And, in fact, I have reason to not believe that you believe what you’re saying. You are having a conversation with me. That implies to me that you recognize that I exist. You do things every day that imply that you believe in a causal existence. If you didn’t do these things, you’d suffer and die. So all of my experience regarding you implies that you think you exist, and that things other than you exist, that they have a nature and behave in various ways.

So, I don’t believe you when you say you have no evidence of a causal reality behind the phenomenon you experience. You receive and act on it daily.

I certainly have and act on expectations, but that’s not the same thing as saying I believe there is a rational basis for those expectations.

I think you haven’t been a very good student of human nature. You seem to think that others always have good reasons to behave as they do, when really we just act on instinct. You seem to have a particular fixation on justifying and tracing your behavior back to external reality, but I find that superfluous. I can think and act just fine without any such justification or belief.

You see, right there you are referring to human nature. This implies that you recognize a commonality among all the “phenomenon” that seem to you to be “human”. Furthermore, you are making an argument that my view of human nature is wrong, which implies that you think there is a right way to divine the truths that transcend particular phenomenological experiences (of the behavior of humans) from these very experiences, i.e., you are acting as if you believe that knowable things exist, that you can argue with others about their nature. So, not only do I not believe your metaphysical doubt is justified, I don’t believe that you believe it either.

It is interesting that, when I started to appeal to a common reality in order to explain why I believe in natural rights, that is when you brought your metaphysical doubt to bear against my view. But just now you lapsed into speaking in precisely the same terms, namely, that there was a human nature we could both reach agreement about – a common reality. So, whereas you are presenting your skepticism as if it is stemming from lack of bias on your part, it certainly seems that you use it as an intellectual weapon in a very one-sided way: to attack others’ ideas, but not your own.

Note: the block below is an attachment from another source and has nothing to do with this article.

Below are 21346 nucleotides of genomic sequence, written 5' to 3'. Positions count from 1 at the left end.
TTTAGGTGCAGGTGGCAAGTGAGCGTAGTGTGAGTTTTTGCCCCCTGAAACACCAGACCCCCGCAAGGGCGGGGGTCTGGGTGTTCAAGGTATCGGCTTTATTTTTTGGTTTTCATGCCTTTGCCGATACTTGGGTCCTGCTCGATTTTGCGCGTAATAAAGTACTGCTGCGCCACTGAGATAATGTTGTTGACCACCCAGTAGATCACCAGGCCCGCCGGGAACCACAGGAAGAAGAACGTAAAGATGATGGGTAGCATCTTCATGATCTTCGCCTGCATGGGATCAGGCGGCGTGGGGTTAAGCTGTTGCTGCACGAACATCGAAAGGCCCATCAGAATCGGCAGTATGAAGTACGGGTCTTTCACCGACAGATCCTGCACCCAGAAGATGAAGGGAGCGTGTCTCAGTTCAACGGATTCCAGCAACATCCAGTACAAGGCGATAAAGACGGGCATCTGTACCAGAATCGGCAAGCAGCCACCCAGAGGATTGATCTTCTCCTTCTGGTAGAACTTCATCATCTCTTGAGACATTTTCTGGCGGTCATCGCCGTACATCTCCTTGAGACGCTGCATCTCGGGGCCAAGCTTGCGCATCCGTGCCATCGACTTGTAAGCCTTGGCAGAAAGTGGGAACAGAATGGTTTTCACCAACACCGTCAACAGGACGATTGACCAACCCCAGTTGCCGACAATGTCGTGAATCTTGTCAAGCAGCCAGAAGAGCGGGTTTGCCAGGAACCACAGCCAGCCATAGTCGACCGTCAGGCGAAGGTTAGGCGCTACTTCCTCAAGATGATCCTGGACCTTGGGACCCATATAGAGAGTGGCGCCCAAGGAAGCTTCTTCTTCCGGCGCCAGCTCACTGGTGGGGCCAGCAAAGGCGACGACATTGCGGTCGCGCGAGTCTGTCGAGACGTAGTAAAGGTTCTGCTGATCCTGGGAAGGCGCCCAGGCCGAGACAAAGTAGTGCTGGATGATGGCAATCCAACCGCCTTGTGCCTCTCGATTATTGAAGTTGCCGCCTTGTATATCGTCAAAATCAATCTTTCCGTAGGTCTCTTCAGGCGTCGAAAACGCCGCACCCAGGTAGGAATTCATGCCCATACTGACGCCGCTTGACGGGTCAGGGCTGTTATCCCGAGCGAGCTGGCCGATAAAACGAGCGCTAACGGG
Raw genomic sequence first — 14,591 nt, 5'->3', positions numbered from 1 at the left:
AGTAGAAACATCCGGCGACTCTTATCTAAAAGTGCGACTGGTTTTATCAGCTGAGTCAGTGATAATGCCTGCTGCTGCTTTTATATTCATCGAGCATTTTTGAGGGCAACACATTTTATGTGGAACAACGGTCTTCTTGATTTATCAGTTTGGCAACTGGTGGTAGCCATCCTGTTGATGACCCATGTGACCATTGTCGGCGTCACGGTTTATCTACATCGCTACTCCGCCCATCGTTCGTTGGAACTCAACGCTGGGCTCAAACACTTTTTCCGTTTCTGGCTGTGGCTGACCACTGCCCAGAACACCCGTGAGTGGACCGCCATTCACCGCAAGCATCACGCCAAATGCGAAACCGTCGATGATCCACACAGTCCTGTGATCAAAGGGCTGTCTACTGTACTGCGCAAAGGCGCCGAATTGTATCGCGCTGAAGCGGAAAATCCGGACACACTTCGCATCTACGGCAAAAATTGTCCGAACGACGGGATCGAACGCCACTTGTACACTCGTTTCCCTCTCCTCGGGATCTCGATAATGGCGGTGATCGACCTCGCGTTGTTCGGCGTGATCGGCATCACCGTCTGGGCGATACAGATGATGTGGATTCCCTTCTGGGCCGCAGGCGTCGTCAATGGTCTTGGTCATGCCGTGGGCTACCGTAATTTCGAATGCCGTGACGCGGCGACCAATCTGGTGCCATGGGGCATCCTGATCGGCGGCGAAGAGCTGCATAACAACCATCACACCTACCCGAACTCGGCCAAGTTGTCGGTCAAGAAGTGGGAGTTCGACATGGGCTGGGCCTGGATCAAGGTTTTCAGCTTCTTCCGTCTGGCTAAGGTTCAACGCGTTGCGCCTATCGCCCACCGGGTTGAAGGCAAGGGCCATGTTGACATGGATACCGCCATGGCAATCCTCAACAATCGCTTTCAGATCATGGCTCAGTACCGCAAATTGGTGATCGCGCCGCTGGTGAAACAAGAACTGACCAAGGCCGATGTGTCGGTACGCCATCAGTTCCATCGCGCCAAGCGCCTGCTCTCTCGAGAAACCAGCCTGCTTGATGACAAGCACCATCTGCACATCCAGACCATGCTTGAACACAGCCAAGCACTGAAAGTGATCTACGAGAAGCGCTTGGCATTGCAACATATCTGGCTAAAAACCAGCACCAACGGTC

Furthermore, the very fact that you are communicating with me implies that you think you and I share a common mode of understanding, since you are trying to recreate whatever it is you think you understand about how things are in my mind, such that we have a common understanding about them. If you can cause your understanding to be shared to me, then regardless of what particular mode existence consists in, you at least recognize for all practical purposes that I exist, and that the subjects about which we are talking exist, and that there is a common method of discourse for resolving disagreements about their nature.

In light of this, when you engage in metaphysical speculations that contradict your real behavior, it has the same significance to me of wind issuing from your various orifices (to borrow a phrase from Leonardo da Vinci); i.e., it has no significance.

I don’t like your manner here.

This discussion started out fun, but it’s becoming less fun for me, so maybe we should just end it. I realize I can’t tell you in a fundamental sense why your behavior is wrong, since I don’t believe in ethical truth, so this is just an expression of personal distaste with your accusations of bias and so on.

I think the truth is more important than “fun.” Being chastised isn’t the end of the world, it’s the beginning of understanding why you may want to change your behavior. Of course, I understand that you don’t believe that, ultimately, there are reasons why you should behave one way or another, but that is more your problem than mine.

I am not a mere phenomenon to be molded into a pleasurable shape, so I will continue to state the relevant truth as I see it, for the sake of expressing complete clarity of my position, and in spite of a possibility of being perceived as being “rude.” I think philosophical discourse requires this. Furthermore, I am of the opinion that, while we can afford those with mistaken views a measure of respect, this should not stretch so far as to fail to condemn bad ideas for what they are. For example, your skeptical view, if adopted universally, leads to the impossibility of creating any sensible strategy for reforming institutions to be harmonious with rational principles of justice, and is therefore dangerous to society. Those who have slipped into the error of skepticism should certainly not be congratulated for the social mayhem they are party to causing and sustaining.